Early MOOCs were often nothing more than long video lectures with a few multiple choice questions at the end—if you read much MOOC literature, you will know that these early implementations were roundly criticized for their poor pedagogy and almost complete lack of meaningful learning experiences. And the critics were right. However, that is no longer what MOOCs look like. As more institutions have experimented with them, and more research has been done about how to improve online learning, new pedagogical approaches and technologies have come on the scene. In terms of quality and learning, today’s MOOCs rival and sometimes even eclipse what is found in many instructor-led courses.
This post examines a few of the innovative new technologies that are helping MOOCs evolve into powerful active, collaborative, and immersive learning experiences. (For a review of basic technology-enabled learning tools used in MOOCs, see here and here.)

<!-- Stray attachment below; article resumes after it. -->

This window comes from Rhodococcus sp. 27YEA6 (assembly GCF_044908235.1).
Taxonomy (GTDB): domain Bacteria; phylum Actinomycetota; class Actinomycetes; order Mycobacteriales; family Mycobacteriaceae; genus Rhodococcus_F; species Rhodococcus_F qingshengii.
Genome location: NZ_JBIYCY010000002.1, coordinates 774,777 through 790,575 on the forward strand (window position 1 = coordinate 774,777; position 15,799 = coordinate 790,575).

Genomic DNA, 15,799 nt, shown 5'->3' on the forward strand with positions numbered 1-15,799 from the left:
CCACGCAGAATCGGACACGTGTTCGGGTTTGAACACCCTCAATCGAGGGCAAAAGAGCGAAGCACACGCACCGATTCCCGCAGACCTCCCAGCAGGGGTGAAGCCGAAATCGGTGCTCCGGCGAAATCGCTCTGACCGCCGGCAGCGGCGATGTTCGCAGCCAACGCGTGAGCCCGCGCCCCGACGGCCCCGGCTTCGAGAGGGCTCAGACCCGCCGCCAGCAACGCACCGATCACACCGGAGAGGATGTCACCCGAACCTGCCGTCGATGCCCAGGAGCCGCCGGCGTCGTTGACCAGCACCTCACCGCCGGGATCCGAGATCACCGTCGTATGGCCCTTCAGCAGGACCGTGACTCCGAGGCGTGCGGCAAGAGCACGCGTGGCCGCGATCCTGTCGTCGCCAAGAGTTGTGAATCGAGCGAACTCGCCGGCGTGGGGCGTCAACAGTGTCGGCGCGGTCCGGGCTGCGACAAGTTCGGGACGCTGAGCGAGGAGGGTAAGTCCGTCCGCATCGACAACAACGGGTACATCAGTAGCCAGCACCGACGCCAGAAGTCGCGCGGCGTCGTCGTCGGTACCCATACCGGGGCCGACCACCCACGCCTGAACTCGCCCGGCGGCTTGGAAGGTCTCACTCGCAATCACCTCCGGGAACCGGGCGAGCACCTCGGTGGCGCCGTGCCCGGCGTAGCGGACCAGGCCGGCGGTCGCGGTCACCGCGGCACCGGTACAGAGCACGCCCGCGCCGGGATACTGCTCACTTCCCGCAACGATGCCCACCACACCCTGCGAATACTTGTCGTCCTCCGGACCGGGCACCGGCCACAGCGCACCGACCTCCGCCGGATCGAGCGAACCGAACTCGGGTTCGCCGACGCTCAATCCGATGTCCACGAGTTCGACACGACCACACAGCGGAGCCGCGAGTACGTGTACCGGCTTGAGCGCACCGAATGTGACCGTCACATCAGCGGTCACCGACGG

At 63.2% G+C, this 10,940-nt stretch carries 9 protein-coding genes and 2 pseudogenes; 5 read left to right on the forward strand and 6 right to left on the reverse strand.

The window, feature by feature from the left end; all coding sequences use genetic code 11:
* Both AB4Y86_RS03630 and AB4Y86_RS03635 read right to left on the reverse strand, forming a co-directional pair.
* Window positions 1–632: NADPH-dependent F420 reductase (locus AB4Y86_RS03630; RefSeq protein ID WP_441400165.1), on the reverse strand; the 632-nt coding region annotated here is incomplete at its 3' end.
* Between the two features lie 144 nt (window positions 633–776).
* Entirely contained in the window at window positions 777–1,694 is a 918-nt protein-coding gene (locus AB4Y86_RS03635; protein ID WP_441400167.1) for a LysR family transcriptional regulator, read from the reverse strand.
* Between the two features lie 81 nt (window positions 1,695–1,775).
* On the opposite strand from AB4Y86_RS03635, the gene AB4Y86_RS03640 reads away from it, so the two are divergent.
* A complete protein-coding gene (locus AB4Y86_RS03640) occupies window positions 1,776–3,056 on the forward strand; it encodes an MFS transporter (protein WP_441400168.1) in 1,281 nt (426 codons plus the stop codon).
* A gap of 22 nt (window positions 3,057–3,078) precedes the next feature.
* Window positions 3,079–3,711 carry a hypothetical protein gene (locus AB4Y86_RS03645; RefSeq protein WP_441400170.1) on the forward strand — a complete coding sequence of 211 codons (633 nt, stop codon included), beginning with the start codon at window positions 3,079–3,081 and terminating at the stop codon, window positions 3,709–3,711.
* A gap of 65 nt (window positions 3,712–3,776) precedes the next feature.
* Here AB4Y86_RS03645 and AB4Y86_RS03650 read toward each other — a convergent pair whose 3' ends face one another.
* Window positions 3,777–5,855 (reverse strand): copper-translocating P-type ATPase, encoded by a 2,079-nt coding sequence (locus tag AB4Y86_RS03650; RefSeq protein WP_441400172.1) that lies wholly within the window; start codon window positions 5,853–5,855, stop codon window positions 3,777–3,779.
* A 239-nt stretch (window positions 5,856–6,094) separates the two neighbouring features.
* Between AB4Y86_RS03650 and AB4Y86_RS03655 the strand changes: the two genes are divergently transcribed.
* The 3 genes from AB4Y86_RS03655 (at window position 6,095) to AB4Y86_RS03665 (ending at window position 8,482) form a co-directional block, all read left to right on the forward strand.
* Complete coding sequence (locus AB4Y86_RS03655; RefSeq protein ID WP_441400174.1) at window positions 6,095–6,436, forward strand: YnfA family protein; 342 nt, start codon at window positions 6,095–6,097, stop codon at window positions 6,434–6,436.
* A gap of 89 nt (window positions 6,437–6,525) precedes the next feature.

Enhanced content delivery: LectureScape
Watching a long video lecture isn’t any more engaging than watching a long in-person lecture. There are certainly some advantages to video, for example, learners can pause, rewind, and return to the content as needed, even after the course is over. But MOOCs can do better. (more…)
By Bryant Nielson, Managing Director On September 17, 2014 No Comments
From the outside, corporate training appears to be something of a paradox. On one hand, it is becoming ever more necessary for companies to provide training, especially for recent college graduates: according to a Gallup survey, only 11% of business leaders believe that college graduates are adequately prepared to succeed in the workplace. Corporate training is also a huge factor in company success—a 2000 analysis by Laurie J. Bassie found that investing $1,500 per employee per year leads to 24% higher profit margins and a more than 200% increase in revenue per employee. On the other, research suggests that as much as 90% of what is learned during training is lost in a short period of time.